On October 25, 2000, Vedali sent a Bill/ Demand Letter15 to petitioner, demanding payment in the amount of P533,666.11 for the services of its stevedores assigned at Packhouse from October 1-15, 2000.

    On November 15, 2000, petitioner entered into a stevedoring and arrastre contract with Northern Mindanao Industrial and Port Services Corporation (NMIPSC). Thereafter, NMIPSC took over the stevedoring duties of individual respondents.16

    Hence, on December 14, 2000, individual respondents filed a Supplemental Complaint17 with the NLRC Sub-Regional Arbitration Branch XII for violation of Article 246 of the Labor Code, illegal dismissal, with prayer for preliminary injunction, damages and attorney's fees.

    On March 30, 2001, Labor Arbiter Guardson A. Siao rendered a Decision18 dismissing the complaint for lack of merit, thus:

    x x x, this office believes that respondent ICC is not liable to pay the unpaid portion of complainant's separation pay representing differentials since respondent is not the employer of the former. Besides, in the case of PCI Automation Center, Inc. v. NLRC, G.R. No. 145920, 29 January 1996, citing Phil. Bank of Commerce v. NLRC, 146 SCRA 347 (1986), the Hon. Supreme Court opines, viz:

    Other than the payment of wages, the principal employer is not responsible for any claim made by the employee.

    As can be gleaned from the above-discussion, herein respondent ICC is merely the principal in the contract with ILIASCOR, an independent contractor, the employer of individual complainants.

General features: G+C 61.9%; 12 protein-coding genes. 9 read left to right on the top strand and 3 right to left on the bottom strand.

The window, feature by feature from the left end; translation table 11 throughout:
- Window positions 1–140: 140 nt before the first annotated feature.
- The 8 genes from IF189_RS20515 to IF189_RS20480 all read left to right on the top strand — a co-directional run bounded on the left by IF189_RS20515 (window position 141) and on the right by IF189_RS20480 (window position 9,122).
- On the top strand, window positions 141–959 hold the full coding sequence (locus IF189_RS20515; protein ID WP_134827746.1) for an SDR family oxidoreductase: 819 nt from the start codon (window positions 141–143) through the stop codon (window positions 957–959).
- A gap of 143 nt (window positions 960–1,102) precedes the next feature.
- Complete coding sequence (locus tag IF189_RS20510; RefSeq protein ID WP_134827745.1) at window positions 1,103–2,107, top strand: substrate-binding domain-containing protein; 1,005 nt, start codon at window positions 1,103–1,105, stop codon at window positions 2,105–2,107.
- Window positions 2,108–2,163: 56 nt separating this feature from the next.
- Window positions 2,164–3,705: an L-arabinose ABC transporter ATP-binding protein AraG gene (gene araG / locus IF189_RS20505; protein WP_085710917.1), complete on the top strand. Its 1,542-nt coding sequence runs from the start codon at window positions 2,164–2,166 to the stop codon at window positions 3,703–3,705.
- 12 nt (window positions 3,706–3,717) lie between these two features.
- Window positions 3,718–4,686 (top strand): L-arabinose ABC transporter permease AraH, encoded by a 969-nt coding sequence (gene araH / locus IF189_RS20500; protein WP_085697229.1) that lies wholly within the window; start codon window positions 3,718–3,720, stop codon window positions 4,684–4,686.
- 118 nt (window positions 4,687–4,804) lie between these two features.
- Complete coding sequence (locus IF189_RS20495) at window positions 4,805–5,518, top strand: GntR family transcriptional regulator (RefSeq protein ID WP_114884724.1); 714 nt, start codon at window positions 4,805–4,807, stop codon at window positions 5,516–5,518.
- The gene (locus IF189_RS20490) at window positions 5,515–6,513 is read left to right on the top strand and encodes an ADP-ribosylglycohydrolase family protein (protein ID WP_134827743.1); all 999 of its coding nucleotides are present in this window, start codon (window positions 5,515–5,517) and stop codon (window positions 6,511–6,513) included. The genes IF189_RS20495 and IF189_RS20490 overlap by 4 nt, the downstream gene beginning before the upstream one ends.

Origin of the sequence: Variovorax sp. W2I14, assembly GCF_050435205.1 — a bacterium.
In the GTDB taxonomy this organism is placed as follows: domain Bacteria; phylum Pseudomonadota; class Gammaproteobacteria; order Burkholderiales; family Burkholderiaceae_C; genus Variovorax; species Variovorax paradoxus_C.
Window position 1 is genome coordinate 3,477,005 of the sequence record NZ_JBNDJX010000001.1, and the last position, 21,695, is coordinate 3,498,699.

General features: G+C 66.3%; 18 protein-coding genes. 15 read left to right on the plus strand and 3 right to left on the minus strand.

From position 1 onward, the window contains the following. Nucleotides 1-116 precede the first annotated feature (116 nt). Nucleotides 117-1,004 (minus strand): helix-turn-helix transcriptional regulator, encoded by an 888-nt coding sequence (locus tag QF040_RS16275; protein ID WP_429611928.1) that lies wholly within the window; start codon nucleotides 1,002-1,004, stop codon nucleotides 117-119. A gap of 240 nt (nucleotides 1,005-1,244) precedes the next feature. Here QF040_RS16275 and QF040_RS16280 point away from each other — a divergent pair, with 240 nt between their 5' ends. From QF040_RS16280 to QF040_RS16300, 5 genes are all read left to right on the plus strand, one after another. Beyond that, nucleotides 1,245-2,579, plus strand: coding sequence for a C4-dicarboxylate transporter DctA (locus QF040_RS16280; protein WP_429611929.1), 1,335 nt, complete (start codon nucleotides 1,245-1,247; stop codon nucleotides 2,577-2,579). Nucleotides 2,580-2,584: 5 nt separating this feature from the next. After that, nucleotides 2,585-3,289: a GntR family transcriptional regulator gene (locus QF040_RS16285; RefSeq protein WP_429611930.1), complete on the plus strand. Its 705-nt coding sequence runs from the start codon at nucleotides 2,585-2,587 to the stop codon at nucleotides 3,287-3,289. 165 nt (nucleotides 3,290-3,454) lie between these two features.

xxx

    Another point worth discussing is that, the separation pay is based on the collective bargaining agreement entered into between the individual complainants and the complaining union, ILIASCOR IEWU-SPFL. Respondent ICC is not a privy to that CBA, thus the former cannot be held liable or be demanded upon to pay the same to the complainants.

    xxx

    WHEREFORE, premises considered, the instant case is hereby ordered DISMISSED for lack of merit.

    All other issues not discussed above and inconsistent with the above discussions are likewise ordered dismissed for lack of merit.

    SO ORDERED.

    On appeal, the National Labor Relations Commission (NLRC), Fifth Division, issued a Resolution19 dated April 19, 2002, reversing the Decision of the Labor Arbiter and declaring, among others, that respondents are regular employees of petitioner, thus:

    The contention of complainants that they were directly employed with respondent ICC during the period August 2 to November 15, 2000, stressing that they were in fact hired by its Packhouse Manager, Alex Sagario, is found credible. Not only has respondent failed to deny having the said Alex Sagario under its ranks, it has not given us any plausible reason why complainants would wrongfully drag the name of Sagario in this case. Complainants could not be faulted for failing to adduce evidence about their hiring by respondent. The workers' employment papers, their payrolls and other vouchers are naturally in the possession of the employers given the mandate of the law for them to keep the same. Thus, having claimed that complainants were otherwise employed with Vedali General Services, respondent ICC is burdened to produce the employment papers of the former with the latter, but none is offered so far.